As a father, I have heard the saying, and whole-heartedly embrace it, that a parent should never outlive their children.
As a corollary, I would posit that a person should never outlive a dream.
In April of 1981, almost thirty-one years ago to this date, I am sitting in a hotel in Palm Springs, California. My family has decided to take us to a desert hotel for the Spring Break holiday so we can enjoy the high and dry heat with some friends. My siblings and their friends are enjoying the pool, but I have decided to stay inside. My father and I are stuck in front of the television because I demanded that I be able to watch the maiden flight of the Space Shuttle Columbia.
I was too young to remember Apollo 11, the mission that took the first men to the Moon, but this would a moment to remember forever. This would be the day the United States began its first real steps towards space travel that would lead to a space station, then to a lunar base, then to Mars, then to the stars. This was the moment my science-fiction-fueled pre-teen brain was waiting for. Asimov, Heinlein, Bradbury, and others had all created beautiful works about this moment when the dream of moving humanity out of its crib would begin.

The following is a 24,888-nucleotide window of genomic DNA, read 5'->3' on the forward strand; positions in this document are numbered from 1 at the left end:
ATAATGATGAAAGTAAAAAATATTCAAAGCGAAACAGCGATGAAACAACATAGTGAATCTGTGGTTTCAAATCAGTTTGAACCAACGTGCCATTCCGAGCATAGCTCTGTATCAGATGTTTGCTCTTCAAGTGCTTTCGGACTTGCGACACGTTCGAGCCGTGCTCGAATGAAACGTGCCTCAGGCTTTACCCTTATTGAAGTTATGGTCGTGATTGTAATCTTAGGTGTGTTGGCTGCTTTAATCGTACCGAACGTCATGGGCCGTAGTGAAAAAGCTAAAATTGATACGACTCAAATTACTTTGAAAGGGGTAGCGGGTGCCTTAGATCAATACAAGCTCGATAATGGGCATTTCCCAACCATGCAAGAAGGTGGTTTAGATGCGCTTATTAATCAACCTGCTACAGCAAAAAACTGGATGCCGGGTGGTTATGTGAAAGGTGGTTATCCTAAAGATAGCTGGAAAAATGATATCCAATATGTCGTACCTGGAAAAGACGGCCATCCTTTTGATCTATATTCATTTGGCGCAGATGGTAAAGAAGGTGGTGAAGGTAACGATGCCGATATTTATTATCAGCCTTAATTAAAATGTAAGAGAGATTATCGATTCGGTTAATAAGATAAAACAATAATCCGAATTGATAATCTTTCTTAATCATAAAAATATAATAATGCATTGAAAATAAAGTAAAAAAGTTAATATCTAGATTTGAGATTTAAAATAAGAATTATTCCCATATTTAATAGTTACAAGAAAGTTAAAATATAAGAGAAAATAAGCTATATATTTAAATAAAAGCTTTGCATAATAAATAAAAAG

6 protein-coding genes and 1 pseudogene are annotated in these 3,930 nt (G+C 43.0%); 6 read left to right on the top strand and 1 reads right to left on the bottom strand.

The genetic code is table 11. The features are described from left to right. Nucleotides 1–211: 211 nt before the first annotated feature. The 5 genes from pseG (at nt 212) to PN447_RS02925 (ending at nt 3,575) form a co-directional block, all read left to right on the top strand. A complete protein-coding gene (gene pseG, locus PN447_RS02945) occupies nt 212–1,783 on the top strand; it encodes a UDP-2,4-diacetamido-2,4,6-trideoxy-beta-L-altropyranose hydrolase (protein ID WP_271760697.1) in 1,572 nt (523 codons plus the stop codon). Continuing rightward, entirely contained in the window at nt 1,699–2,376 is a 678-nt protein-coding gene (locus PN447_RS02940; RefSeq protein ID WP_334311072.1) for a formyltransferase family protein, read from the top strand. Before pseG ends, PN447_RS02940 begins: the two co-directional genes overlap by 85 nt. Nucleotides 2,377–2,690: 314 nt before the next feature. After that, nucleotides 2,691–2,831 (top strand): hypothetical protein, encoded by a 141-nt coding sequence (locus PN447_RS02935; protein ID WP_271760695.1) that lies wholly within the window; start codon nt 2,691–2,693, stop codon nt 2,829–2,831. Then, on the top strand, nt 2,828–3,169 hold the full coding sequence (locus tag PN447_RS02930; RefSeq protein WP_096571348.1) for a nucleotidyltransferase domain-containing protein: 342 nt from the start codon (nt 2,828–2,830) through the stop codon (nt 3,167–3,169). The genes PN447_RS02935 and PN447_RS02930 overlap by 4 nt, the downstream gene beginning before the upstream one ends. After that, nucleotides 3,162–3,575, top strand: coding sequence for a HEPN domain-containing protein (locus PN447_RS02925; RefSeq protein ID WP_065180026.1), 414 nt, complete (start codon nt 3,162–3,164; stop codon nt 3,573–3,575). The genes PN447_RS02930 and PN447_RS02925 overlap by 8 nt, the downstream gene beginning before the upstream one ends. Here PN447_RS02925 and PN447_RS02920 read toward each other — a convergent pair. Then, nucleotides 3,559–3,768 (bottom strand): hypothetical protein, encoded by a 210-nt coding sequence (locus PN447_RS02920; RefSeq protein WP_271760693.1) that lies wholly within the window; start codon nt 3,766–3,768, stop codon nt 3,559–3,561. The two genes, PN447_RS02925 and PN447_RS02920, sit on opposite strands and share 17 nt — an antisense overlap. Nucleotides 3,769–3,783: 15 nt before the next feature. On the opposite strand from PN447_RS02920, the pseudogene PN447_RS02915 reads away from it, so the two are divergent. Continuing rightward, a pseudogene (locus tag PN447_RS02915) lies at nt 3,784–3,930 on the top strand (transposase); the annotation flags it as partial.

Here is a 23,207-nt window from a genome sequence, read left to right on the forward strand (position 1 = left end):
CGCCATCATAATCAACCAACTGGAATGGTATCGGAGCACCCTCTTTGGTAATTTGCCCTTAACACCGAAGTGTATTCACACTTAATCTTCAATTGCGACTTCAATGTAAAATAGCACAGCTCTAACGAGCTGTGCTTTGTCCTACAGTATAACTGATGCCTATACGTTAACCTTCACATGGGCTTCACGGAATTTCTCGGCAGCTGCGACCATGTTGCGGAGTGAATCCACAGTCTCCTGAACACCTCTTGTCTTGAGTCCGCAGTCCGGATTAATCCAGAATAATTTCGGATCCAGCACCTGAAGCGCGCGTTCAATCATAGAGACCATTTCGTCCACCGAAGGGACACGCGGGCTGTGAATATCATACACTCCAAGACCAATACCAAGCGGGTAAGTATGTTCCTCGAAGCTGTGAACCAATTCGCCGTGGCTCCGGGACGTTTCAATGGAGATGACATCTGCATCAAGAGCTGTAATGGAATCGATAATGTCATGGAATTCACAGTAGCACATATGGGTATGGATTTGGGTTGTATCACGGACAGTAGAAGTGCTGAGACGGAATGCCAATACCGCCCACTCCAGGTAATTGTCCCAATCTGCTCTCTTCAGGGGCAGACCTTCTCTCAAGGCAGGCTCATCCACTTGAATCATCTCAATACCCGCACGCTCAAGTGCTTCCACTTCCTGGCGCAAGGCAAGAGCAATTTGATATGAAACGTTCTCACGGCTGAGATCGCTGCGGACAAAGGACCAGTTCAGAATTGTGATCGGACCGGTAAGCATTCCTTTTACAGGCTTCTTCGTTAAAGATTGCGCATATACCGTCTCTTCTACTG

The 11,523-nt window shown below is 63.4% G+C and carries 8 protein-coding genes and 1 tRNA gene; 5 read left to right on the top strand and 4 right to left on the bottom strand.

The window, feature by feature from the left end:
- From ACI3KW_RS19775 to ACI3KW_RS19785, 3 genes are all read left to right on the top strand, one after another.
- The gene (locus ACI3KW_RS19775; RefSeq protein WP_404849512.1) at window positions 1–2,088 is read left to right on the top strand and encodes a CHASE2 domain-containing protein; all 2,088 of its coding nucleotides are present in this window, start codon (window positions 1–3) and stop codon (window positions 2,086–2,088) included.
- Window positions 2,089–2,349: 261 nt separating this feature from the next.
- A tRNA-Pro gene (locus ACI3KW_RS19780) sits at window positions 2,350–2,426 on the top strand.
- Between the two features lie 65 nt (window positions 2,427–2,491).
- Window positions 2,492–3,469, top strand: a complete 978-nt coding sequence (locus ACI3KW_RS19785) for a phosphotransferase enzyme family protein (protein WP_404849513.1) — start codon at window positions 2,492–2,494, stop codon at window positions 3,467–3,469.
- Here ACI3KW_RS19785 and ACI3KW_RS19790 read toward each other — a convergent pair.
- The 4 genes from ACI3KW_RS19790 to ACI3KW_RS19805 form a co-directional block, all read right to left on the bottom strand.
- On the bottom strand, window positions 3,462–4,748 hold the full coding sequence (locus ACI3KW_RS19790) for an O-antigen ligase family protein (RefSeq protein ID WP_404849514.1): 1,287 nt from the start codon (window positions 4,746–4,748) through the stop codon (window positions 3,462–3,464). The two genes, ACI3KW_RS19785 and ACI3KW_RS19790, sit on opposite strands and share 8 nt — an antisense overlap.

Fire roared from the rocket engines and the white craft sailed skyward like summer fantasies.
Despite the deaths and the accidents of Challenger and Columbia, I believed in the dream of interplanetary living. It may not happen while I was alive, but the dream would be alive for my children and my grandchildren to see the Sun rise over a world other than Earth.
Three decades plus a year later, I am watching the dream slowly fall to Earth never to rise again. I am again stuck in front of the television, but I am alone this time. I watch CNN International as they show me the images of a 747 float effortlessly over Washington, D.C. and Dulles, Virgina. Atop the large plane, piggyback, sits Space Shuttle Discovery. She is on her last flight coming to Virginia to be housed in the Smithsonian Institution Air and Space Museum Stephen F. Udvar-Hazy Center.
There she, along with her sisters Enterprise at the Intrepid Sea, Air and Space Museum, Atlantis at the Kennedy Space Center Visitor Complex, and Endeavour at the California Science Center, will sit gathering dust reminding generation after generation of what could have been.
This quartet of silent sentinels are the tombstones of the dream to move beyond this planet. I cannot fathom, in today’s political atmosphere of partisan sniping and budget restraint, that I (or my kids or grandkids) will ever see such a massive combined effort to propel humans off Earth and to move outward and onward.
Rest well, Atlantis, Columbia, Challenger, Discovery, Endeavour, and Enterprise.
You served admirably.
You lived up to your end of the dream.
I only wish we could have.